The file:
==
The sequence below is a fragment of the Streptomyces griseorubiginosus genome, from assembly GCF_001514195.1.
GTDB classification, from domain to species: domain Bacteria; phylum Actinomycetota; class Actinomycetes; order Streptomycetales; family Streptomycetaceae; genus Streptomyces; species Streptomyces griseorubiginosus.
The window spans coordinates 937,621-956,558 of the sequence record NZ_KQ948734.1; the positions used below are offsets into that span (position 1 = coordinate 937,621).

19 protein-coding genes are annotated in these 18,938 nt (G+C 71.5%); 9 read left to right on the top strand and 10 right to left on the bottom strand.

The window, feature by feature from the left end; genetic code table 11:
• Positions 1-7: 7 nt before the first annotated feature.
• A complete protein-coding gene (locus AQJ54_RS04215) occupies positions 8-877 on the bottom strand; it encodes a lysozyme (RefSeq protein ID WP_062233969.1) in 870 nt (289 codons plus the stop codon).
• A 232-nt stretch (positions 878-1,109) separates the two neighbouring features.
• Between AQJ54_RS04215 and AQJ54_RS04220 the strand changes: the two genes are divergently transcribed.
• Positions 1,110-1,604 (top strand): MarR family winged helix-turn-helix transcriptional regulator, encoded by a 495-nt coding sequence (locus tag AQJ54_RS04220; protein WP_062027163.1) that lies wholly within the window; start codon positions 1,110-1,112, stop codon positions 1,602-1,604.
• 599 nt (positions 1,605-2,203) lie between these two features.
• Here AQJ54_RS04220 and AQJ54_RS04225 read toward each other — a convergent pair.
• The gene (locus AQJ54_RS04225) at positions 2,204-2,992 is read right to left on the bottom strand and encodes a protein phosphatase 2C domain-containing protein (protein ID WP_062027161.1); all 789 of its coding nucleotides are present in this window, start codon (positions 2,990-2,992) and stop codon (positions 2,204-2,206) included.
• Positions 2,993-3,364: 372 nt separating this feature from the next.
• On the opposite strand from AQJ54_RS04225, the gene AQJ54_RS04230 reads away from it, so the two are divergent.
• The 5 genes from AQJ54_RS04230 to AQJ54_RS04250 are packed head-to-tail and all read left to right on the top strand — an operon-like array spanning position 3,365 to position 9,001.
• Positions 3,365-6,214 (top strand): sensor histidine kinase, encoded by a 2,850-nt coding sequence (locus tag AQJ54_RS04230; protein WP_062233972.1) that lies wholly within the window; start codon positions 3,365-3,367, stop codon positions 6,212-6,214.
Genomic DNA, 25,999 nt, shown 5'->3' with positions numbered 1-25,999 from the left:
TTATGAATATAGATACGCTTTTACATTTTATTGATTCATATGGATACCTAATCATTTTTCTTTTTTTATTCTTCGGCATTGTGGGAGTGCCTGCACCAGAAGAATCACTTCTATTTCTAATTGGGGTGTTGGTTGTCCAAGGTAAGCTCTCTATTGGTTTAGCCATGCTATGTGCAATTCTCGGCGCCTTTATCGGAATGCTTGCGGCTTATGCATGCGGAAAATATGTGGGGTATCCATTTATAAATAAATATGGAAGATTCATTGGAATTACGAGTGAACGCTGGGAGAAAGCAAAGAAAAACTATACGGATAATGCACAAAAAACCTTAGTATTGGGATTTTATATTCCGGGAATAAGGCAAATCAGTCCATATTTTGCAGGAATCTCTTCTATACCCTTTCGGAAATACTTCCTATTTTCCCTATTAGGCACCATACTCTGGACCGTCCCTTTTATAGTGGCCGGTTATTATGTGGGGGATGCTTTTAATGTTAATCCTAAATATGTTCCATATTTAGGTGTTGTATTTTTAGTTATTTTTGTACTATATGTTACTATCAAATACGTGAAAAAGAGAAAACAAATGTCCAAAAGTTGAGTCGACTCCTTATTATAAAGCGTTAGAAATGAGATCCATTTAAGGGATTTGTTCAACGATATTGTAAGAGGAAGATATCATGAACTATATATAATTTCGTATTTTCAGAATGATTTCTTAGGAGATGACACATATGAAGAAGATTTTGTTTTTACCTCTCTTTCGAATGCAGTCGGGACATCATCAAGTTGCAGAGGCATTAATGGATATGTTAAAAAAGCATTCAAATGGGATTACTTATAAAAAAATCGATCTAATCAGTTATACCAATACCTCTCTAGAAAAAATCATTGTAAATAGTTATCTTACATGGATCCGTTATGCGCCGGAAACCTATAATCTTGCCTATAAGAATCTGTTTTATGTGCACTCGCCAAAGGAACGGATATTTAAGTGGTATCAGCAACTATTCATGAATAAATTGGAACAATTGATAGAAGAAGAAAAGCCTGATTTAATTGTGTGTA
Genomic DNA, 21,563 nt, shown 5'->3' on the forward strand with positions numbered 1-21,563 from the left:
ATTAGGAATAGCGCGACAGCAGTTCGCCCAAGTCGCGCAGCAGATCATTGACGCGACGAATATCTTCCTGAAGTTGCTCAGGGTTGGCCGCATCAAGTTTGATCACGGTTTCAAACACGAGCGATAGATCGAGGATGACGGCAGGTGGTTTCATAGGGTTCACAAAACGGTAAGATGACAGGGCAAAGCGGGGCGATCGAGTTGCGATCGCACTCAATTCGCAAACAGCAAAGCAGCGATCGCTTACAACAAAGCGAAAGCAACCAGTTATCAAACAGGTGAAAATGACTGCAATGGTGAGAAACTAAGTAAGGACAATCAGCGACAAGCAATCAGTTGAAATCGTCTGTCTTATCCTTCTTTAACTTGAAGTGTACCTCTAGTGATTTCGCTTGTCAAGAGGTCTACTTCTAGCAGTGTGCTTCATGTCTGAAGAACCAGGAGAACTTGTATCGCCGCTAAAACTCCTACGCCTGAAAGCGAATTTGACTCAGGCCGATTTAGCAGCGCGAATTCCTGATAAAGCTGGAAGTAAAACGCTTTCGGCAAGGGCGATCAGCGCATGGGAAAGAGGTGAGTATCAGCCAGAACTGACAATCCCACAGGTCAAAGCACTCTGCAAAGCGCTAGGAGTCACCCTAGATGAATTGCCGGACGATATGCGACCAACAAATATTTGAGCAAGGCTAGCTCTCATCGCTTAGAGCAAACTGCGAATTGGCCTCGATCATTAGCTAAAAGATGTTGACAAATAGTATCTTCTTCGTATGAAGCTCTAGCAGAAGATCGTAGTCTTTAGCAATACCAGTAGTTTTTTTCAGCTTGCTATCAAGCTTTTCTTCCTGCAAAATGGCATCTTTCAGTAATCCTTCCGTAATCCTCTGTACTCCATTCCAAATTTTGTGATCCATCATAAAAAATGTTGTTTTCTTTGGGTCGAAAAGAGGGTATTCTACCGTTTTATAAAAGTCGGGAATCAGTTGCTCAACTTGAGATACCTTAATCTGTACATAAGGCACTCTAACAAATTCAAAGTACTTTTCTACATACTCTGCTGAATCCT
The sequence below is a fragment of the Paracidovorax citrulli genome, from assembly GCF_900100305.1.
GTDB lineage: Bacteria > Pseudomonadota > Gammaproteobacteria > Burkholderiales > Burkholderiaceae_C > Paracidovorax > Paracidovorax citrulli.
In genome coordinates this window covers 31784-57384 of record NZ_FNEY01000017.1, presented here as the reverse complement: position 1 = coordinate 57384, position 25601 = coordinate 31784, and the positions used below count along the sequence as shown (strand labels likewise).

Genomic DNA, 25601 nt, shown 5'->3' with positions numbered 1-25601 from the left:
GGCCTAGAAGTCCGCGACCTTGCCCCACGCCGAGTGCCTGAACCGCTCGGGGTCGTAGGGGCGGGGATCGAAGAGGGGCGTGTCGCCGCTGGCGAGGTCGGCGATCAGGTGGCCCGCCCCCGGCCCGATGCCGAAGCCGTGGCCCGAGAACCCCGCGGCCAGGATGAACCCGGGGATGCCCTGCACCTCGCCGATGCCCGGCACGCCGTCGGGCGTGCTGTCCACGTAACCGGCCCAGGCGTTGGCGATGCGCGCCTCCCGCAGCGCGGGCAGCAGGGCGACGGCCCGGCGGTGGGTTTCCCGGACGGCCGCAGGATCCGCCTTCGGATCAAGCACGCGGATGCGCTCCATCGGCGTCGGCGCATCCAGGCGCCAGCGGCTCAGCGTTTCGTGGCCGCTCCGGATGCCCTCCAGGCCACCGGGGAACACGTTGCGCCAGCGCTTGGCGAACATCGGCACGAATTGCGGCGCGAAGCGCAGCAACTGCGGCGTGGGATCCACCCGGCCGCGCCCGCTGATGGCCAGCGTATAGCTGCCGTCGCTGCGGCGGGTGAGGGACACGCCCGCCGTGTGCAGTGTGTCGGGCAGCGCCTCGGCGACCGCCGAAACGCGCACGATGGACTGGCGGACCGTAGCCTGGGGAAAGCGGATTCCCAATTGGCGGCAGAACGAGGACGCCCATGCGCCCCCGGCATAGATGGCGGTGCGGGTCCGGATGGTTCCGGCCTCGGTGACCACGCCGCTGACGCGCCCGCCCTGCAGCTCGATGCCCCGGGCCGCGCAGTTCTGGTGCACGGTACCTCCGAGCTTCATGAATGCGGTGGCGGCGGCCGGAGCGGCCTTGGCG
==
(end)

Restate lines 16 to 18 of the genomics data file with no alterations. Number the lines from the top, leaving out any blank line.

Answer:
• The 5 genes from AQJ54_RS04230 to AQJ54_RS04250 are packed head-to-tail and all read left to right on the top strand — an operon-like array spanning position 3,365 to position 9,001.
• Positions 3,365-6,214 (top strand): sensor histidine kinase, encoded by a 2,850-nt coding sequence (locus tag AQJ54_RS04230; protein WP_062233972.1) that lies wholly within the window; start codon positions 3,365-3,367, stop codon positions 6,212-6,214.
Genomic DNA, 25,999 nt, shown 5'->3' with positions numbered 1-25,999 from the left: